By Dan Kennedy • The press, politics, technology, culture and other passions

Nocera’s follow-up

Last week I took New York Times columnist Joseph Nocera to task for falsely claiming that (1) you can’t move your music from your iPod to another portable music player and (2) you’ll lose all the music from your iPod if you send it to Apple for a battery replacement.

Today Nocera comes half-clean, writing (sub. req.):

Many readers chided me for writing last week that if you send an iPod to Apple to have the battery replaced you lose all your data. They noted, correctly, that so long as your music is stored in iTunes, you can easily download it onto the new iPod Apple sends you. When I wrote that line I was thinking of situations — which happen more often than you’d imagine — where your computer has crashed, and the iPod is the only place your music is stored. But when I pointed this out to a few of my correspondents, their rejoinder was swift: you should always back up the data on your computer. In the modern age, a computer crash is as inevitable as death and taxes.

Better than nothing. Although I’m scratching my head over his alibi.

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  1. Leah

    Among the many junk products available, this one has to be fairly close to the top.

  2. Anonymous

    The only time in the past 8 years that my PC crashed was when I pounded my fist into the hard drive in frustration over shitty dialup speeds.I think PCs are much more stable than he wants to admit.

  3. Neil

    Ditto anonymous…When I wrote that line I was thinking of situations–which happen more often than you’d imagine–where your computer has crashed…Sure you were, Joseph. This is stupid because he has slipped into second person at the wrong time. How does he know your own computer crashes more often than you imagine? You don’t have to imagine how often your own computer crashes–you know exactly. It is after all, your computer. Like anonymous says, it’s rare anymore–this isn’t 1995.If he meant to say, “I was thinking of situations where my computer has crashed” then that’s another story. If his computer “crashes”, to the extent that data is lost, more often than I imagine it does (namely, never), then it sounds like it’s time to buy a new computer. He’s got a good job, I bet he could afford better hardware than he’s apparently got! Or better yet, just admit he made a goof. I bet (no, I imagine) that his computer’s fine. And how about this jewel of profundity:In the modern age, a computer crash is as inevitable as death and taxes.Is he contrasting the “modern age” with some other age, in which computer crashes were rare? The “pre-modern” age perhaps? The reliable crash-free computers of the Bronze Age? And how about “death and taxes” for an original analogy of inevitability. And they expect people to pay for this quality of writing? Perhaps he was in a hurry to get his column finished quickly before the next inevitable and apparently frequent crash of his “modern age” computer. Ha.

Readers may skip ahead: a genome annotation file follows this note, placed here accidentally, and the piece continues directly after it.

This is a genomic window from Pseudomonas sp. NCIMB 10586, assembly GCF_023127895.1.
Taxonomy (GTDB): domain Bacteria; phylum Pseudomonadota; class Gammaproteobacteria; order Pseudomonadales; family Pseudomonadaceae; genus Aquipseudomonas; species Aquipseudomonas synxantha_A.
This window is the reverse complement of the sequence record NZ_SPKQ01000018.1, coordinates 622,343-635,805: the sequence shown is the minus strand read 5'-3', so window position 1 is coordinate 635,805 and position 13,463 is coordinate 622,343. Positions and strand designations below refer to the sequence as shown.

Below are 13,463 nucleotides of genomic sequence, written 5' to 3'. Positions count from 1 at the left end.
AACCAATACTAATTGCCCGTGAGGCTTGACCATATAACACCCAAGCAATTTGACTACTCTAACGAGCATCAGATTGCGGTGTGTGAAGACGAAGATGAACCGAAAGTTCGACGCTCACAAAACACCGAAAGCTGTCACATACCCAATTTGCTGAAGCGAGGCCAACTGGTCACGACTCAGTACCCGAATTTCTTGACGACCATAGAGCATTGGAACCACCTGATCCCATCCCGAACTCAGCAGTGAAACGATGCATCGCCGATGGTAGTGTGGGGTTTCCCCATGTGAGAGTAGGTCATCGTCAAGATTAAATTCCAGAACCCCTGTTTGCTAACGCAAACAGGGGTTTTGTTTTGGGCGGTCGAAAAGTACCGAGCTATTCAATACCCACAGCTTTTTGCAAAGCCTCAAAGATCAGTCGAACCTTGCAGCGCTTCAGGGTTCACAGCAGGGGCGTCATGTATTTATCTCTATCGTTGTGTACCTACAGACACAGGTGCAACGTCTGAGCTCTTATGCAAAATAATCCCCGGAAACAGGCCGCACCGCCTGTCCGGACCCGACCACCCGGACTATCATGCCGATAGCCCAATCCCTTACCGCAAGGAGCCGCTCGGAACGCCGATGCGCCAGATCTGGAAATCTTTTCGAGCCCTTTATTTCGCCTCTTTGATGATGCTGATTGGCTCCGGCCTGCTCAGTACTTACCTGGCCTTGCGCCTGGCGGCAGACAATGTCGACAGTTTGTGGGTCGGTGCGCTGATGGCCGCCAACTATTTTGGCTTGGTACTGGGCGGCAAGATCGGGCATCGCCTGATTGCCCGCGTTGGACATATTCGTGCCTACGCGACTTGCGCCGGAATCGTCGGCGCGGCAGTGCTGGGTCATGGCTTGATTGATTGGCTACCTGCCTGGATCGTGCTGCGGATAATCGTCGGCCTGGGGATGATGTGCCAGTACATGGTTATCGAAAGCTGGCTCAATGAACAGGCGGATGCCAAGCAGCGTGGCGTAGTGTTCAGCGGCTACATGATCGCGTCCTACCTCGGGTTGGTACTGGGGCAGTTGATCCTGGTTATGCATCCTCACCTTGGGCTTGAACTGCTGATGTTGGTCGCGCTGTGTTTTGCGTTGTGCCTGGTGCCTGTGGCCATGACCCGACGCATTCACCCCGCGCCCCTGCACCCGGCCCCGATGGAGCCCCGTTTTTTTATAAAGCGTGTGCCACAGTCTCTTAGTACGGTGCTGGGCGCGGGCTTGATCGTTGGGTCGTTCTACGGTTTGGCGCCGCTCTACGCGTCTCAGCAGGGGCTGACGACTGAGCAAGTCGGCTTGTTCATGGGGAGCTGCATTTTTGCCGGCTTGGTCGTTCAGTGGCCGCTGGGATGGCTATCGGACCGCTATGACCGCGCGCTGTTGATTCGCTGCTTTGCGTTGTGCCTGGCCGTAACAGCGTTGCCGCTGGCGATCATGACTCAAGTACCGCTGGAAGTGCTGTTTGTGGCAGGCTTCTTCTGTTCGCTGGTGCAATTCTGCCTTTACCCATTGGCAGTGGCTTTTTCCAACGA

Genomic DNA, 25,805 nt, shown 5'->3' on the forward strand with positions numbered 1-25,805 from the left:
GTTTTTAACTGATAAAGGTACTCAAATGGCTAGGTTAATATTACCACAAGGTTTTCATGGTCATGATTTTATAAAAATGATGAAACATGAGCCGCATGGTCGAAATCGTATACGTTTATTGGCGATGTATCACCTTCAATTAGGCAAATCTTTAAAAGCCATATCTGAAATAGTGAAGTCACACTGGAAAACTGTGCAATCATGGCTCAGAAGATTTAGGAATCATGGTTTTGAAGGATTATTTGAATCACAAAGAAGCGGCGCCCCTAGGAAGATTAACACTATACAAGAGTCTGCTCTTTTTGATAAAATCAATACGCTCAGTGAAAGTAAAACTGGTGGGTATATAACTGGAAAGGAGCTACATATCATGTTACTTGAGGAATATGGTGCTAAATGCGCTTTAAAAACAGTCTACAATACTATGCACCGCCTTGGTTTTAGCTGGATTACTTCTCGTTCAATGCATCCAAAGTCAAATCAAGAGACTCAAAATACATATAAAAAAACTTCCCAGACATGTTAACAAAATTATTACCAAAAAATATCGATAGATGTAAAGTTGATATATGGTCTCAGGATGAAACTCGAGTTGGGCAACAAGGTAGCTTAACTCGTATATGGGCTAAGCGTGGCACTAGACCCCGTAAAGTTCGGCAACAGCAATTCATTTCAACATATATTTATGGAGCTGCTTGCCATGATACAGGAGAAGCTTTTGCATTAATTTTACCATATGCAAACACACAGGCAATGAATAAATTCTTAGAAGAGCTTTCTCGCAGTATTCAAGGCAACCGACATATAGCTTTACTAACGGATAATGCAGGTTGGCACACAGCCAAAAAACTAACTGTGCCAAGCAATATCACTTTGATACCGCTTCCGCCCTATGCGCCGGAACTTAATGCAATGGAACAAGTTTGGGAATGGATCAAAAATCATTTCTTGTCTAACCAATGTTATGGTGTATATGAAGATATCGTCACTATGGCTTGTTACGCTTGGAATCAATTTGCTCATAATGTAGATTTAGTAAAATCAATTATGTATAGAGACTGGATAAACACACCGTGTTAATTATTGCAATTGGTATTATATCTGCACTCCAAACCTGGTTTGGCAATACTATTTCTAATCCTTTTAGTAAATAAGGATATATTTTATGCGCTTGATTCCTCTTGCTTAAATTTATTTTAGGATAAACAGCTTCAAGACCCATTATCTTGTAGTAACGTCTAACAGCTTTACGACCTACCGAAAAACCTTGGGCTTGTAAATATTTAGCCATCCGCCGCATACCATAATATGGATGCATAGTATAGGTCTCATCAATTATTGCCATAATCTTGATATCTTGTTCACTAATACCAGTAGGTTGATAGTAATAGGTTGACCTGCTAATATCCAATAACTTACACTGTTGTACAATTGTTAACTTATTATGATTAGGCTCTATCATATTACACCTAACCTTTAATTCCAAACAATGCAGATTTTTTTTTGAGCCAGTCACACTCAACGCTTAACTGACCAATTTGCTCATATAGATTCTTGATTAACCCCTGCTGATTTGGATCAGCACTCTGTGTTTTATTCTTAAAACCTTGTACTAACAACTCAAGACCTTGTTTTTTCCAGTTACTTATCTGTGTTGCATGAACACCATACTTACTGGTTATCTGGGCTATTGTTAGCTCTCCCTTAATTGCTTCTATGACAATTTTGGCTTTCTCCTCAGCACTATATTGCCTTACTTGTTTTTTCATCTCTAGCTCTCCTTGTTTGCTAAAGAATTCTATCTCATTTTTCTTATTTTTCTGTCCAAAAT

4. keats

    Snow job.

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